I’m almost home, I think. But suddenly, the weight of dragging Brigitte by the hand is gone. I turn back and almost stumble over some lovely disembodied limbs. Plastic, of course. I turn back and Brigitte is standing there, calm as can be.
I frown and look at her, questioning/debating whether or not to leave her behind. She puts her hand calmly into her now-stuffed pillowcase and retrieves an Almond Joy out of it. She proceeds to eat it. Standing there, in a pool of orange, black and gray shadows, she says to me:
“It’s your mom.”
Whaaaaaaaaaaaaaaaaaaaaaaaaa? Of course, I can barely hear her over the exuberant chewing of Almond Joy. Did she just say? And what does she? Will we live today? Why is Halloween a thing? And—OH. I see.
I whip my head toward that clump of tall bushes just beyond the bend. I narrow my eyes and will my mom to come out. I also half-expect a Wolfman or a vampire to appear. Because: Halloween. “Mommy?”
Gingerly, a head pokes out. One all too familiar. One such lover of the exact candy Brigitte is chewing on right now. One such mother to the wildly-active imagination of the mini me. She shrugs, comes completely out from behind the bushes, shakes off some twigs and stands tall.
“I just want you to be safe.”
“Mommy, you’re SO embarrassing!!!!”
“I just love you. Do you remember those dangerous tattoos and the poison candy when you were little? What about all the kidnappings? Someone could kidnap you!! Do you have any extra Almond Joy for mommy? Did you have fun my baby? How about we do this next year?”
Brigitte holds out an extra Almond Joy to my mom. I stare her down, then burst out laughing. My mom starts chuckling and B cracks a huge grin. “I’ll never forget the time you did this, Mommy. You know I can embarrass you about this forever and ever, right?”
Mommy: “I love Almond Joy!! I can’t wait to do this next year!!! I like Brigitte!!”
And that’s how I came to love Halloween. And hold Almond Joy in very high regard. And applaud my mom for always doing what she felt was right, not giving a hoot about how “embarrassing” something was.
So allow me to dedicate this Paleo Almond Joy to the best mom in the world. Here’s to more Halloweens full of super-embarrassing, super-loving, and unforgettable moments. With you. And LOTS of candy.
This Best Halloween Ever Thanks to You Mommy, Paleo Almond Joy is:
- made with just 5 ingredients
- vegan, paleo, gluten free and dairy free
- bursting with chocolate, coconut and almond… joy! 😉
- plant-based and allergy-friendly
- full of ingredients you can feel good about
- made for someone really special
So tell me, what are some of your favorite memories of Halloween? Is there any thing, any candy, or even a costume that reminds you of one very epic Halloween? Tell me all about it below. In the meantime, allow me to wish you a safe, happy and heartwarmingly embarrassing Halloween this year! It’s never too soon to start celebrating right?
Sending you all my love and maybe even a dove, xo Demeter. ❤️
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Food Processor | Paleo Vegan Dark Chocolate | Gluten Free Unsweetened Coconut | Vegan Chocolate Chips | Coconut Oil | Baking Pan (8-inch) | Maple Syrup | Unbleached Parchment Paper | My Favorite Knife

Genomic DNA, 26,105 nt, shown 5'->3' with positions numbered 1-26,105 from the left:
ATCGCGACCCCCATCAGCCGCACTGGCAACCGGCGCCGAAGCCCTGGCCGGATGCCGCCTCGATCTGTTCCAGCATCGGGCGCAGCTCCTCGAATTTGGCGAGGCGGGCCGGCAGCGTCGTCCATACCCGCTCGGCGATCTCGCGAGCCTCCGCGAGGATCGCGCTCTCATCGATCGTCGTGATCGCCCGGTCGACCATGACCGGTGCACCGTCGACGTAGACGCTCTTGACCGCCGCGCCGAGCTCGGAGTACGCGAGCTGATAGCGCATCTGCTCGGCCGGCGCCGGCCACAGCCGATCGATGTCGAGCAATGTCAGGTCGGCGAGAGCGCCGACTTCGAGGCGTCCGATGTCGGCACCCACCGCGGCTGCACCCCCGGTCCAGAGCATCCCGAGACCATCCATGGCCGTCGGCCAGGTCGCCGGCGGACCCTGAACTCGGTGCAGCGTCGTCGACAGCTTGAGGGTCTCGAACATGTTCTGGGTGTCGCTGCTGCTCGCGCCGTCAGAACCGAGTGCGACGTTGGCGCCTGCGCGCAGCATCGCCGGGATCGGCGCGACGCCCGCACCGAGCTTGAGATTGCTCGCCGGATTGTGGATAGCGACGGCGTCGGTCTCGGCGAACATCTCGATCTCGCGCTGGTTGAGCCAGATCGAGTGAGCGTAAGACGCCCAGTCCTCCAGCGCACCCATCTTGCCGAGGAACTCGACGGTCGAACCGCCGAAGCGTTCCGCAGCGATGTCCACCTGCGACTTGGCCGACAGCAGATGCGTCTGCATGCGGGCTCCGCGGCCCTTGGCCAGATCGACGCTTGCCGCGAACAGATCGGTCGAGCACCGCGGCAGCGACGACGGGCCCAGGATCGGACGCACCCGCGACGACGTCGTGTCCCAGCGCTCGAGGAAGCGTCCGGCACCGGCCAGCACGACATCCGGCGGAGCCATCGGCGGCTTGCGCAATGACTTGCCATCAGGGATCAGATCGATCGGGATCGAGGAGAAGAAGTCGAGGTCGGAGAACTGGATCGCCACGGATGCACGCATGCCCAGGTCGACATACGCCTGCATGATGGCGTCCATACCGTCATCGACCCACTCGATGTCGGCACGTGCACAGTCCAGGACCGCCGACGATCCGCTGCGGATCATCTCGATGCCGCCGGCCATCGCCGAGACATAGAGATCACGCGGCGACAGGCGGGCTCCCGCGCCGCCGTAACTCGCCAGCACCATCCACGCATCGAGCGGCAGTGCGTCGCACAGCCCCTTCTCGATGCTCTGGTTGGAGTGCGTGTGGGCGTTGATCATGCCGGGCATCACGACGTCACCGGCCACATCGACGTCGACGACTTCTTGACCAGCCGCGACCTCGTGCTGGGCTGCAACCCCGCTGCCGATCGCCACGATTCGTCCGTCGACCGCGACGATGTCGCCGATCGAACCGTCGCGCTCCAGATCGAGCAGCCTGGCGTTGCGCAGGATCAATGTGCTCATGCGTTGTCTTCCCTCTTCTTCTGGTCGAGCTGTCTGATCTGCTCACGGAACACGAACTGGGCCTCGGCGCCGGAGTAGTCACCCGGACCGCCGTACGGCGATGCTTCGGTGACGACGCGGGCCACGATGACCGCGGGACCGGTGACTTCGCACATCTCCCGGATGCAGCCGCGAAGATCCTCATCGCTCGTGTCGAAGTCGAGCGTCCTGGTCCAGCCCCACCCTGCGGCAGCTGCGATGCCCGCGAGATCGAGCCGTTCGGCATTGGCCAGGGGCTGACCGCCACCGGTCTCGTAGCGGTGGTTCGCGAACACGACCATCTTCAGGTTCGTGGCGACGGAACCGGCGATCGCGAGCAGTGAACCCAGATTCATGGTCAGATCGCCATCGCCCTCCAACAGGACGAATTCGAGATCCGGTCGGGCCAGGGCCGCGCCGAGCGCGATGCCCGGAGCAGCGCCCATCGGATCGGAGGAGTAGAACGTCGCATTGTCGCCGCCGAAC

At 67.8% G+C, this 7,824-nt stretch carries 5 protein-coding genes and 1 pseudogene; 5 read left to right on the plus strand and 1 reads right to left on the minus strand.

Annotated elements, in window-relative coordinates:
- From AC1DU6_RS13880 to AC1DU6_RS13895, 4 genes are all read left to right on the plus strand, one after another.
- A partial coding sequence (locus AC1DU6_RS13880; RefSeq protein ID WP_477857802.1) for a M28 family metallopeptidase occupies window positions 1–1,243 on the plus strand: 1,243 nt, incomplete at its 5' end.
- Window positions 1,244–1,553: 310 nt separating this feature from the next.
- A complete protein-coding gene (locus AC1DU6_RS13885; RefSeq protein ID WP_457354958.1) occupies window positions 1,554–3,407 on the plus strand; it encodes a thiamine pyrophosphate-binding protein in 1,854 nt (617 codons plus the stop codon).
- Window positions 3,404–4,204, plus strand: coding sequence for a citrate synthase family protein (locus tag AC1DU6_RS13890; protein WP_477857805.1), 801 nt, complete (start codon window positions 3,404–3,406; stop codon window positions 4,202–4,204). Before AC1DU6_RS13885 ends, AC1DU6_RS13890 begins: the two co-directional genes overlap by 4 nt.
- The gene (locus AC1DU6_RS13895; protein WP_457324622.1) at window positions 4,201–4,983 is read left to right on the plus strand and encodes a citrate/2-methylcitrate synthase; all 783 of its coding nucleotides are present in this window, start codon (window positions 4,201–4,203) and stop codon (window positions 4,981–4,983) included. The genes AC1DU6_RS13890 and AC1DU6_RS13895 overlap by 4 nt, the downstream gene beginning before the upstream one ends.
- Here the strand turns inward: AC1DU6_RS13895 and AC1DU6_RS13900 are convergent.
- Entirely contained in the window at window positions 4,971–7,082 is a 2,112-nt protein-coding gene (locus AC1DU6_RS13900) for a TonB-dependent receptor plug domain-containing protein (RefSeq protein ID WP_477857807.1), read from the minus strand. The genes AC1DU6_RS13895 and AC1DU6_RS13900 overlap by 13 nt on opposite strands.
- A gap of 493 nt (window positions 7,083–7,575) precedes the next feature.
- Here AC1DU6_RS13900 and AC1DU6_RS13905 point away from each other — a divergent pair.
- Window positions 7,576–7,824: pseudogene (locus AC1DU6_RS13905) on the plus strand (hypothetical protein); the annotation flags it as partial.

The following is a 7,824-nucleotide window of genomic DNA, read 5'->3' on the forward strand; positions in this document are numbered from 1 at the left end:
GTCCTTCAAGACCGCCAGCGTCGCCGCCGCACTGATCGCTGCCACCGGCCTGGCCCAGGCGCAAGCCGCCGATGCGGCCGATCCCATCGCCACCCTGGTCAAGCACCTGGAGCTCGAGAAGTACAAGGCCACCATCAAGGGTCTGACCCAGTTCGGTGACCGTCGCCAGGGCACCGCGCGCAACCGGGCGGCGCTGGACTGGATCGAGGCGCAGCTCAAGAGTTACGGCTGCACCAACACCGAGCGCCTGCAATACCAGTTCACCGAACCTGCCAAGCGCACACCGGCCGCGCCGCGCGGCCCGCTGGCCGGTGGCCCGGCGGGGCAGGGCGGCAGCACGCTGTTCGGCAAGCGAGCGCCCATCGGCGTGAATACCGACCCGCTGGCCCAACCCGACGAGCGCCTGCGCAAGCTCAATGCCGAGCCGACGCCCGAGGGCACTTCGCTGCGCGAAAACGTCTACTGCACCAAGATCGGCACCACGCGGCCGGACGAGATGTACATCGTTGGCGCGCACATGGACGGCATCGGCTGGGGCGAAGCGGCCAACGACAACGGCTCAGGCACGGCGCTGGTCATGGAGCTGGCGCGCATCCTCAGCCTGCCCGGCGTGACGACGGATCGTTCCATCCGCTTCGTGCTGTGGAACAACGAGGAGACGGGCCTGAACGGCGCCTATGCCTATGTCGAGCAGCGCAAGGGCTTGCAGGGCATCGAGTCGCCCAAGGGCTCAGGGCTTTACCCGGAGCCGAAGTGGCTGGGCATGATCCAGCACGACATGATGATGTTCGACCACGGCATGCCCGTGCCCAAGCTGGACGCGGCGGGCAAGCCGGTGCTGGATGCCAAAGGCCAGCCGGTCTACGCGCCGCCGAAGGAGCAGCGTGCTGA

- 1 ½ cups unsweetened coconut, shreds or flakes
- ¼ cup coconut oil, solid or melted
- 2 tablespoons pure maple syrup
- 32 unsalted almonds
- Line an 8-inch loaf pan or 9-inch loaf pan with parchment paper or wax paper. Set aside for later.
- Make the Coconut Bars: Add all Coconut Bars ingredients to a food processor: coconut, coconut oil and maple syrup. Blend until you get a wet and sticky mixture, with smaller, but still noticeable coconut pieces.
- Pour coconut mixture into the prepared loaf pan. Using a rubber spatula, press down and smooth until you get a tightly packed, even layer. Freeze for 15-20 minutes.
- Remove from freezer. Lift the coconut bars out of the loaf pan. Cut into 16 rectangular bars. Line a baking sheet with wax paper or parchment. Lay these bars on the sheet, evenly spaced apart. Place back into the freezer while you prepare the chocolate layer.
- Make the Chocolate Dip Layer: Use the double boiler method, or the following. In a medium, microwave safe bowl, add the Chocolate Dip Layer ingredients: ½ cup vegan chocolate chips and 1 teaspoon coconut oil. Heat in 20-second increments until just slightly softened and melted. Stir until smooth.
- Remove coconut bars from the freezer. Dip the bottom of one coconut bar into the bowl of melted chocolate, creating a thin coating. Use the side of the bowl to scrape off excess chocolate. Place back onto the baking sheet. Repeat until all coconut bars have been coated.
- Dip one side of an almond in the melted chocolate and press into half the surface of one bar, leaving room for another almond. Dip another almond in chocolate and press into the remaining surface of the bar. Repeat for all bars. Place baking sheet back into the freezer while you make the chocolate drizzle.
- Make the chocolate drizzle: Add the Chocolate Drizzle ingredients to the bowl of leftover melted chocolate: 2 tablespoons chocolate chips and ¼ teaspoon coconut oil. Heat in the microwave in 20-second increments until just softened. Stir until smooth.
- Using a rubber spatula, scrape melted chocolate into a plastic zip bag with a very small tip cut off, or a small piping bag fitted with a very fine tip. Holding the bag over one candy bar, pipe the chocolate in a zigzag motion, starting from one end of the bar and finishing at the other. Repeat for all bars.
- Place baking sheet into the freezer for 10-15 minutes. Thaw for 10-15 minutes before serving. Enjoy! Storing instructions below.
- More Paleo sweet treats: chocolate coconut cups, almond butter fudge cups, ultimate fudgy paleo brownies, Almond Joy cups.